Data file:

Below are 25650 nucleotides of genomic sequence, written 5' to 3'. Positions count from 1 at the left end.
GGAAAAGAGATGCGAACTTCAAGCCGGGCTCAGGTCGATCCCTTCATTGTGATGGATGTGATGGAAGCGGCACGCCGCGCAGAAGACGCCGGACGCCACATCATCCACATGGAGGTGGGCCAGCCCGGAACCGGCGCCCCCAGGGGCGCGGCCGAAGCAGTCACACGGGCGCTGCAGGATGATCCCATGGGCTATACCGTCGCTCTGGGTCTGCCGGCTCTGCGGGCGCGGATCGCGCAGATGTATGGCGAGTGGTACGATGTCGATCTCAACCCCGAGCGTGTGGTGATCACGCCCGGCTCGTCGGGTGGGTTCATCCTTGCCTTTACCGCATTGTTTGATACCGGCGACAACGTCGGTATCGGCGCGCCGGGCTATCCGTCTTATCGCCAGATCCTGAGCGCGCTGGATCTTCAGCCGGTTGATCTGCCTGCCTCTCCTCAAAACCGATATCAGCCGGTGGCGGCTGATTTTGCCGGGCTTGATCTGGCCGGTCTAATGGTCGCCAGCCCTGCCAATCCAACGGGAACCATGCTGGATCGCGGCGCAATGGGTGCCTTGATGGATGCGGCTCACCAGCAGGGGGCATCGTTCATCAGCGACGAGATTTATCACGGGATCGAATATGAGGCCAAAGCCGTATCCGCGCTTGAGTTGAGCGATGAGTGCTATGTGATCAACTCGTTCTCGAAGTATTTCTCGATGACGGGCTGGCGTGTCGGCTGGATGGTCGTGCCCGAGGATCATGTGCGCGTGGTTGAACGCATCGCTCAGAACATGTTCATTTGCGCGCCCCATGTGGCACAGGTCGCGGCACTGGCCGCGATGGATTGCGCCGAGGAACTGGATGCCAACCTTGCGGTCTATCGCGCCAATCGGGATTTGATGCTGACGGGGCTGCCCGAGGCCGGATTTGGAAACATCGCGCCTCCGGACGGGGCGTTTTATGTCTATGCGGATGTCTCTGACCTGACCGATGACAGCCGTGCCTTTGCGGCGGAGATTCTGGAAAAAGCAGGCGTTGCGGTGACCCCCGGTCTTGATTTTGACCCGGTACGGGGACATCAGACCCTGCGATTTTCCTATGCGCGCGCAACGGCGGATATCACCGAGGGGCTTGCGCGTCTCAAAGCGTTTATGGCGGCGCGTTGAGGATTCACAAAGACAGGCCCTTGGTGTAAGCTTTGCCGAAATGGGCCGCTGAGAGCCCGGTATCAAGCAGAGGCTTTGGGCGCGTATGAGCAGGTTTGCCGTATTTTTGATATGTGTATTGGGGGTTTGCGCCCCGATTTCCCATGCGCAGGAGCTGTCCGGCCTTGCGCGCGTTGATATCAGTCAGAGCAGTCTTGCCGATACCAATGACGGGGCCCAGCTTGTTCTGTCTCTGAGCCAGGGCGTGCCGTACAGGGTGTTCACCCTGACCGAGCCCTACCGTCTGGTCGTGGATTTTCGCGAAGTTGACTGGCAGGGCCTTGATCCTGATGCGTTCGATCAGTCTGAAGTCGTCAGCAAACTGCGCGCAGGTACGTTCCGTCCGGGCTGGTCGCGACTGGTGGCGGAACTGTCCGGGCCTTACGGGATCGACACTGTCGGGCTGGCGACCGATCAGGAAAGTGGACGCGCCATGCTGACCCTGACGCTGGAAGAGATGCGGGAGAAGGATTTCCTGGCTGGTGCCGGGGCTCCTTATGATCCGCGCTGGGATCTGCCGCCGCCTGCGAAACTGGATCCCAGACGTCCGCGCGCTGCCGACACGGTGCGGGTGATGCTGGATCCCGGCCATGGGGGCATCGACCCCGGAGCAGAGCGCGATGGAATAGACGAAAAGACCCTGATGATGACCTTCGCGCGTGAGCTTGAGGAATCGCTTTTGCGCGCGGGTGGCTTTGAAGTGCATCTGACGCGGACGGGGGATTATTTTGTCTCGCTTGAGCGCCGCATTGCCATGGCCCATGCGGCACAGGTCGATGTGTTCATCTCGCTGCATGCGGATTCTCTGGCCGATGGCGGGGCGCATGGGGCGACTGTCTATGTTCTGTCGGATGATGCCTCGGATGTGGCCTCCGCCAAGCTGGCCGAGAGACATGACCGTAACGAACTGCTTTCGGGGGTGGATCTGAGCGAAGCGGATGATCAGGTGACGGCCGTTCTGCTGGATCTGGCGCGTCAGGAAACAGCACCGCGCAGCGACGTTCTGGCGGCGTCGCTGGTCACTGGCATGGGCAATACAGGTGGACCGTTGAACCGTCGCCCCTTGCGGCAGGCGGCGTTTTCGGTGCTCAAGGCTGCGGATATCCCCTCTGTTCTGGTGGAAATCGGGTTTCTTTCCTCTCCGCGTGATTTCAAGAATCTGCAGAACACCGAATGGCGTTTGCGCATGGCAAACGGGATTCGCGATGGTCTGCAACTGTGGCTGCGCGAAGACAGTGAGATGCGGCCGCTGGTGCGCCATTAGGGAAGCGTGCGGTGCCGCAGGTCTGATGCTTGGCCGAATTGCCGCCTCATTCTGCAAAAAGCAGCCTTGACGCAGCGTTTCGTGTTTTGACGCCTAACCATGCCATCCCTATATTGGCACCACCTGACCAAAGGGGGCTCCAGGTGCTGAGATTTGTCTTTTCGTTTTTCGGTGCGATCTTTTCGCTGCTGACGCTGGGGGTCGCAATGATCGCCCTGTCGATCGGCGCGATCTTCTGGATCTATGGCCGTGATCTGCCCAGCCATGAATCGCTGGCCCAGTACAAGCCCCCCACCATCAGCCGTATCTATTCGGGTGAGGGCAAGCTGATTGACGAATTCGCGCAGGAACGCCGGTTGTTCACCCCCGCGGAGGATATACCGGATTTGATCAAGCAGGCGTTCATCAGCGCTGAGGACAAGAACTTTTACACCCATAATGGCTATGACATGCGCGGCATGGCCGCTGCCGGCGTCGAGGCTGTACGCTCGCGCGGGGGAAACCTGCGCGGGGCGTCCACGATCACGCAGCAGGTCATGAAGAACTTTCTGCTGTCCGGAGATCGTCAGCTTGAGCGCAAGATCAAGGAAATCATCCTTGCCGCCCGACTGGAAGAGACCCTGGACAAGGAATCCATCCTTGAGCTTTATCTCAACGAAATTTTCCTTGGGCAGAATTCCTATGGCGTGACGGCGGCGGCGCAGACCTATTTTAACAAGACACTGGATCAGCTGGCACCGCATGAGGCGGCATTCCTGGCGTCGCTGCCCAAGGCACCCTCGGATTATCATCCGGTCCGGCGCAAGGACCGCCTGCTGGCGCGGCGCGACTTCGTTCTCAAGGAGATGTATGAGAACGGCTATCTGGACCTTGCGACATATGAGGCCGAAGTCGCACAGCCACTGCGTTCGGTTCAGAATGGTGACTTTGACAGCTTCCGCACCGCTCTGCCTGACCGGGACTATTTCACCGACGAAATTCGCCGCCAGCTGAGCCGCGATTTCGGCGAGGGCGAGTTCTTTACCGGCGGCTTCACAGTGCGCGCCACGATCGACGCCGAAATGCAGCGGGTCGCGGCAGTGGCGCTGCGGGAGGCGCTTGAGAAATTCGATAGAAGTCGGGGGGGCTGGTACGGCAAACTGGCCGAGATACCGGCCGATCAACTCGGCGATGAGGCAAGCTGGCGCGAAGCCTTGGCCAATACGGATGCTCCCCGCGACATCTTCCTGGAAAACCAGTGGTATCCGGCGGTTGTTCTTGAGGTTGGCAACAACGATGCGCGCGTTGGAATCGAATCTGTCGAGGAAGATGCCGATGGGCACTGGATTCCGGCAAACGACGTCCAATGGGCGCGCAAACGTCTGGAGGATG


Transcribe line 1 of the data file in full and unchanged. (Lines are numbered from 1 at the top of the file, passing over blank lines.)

Below are 25650 nucleotides of genomic sequence, written 5' to 3'. Positions count from 1 at the left end.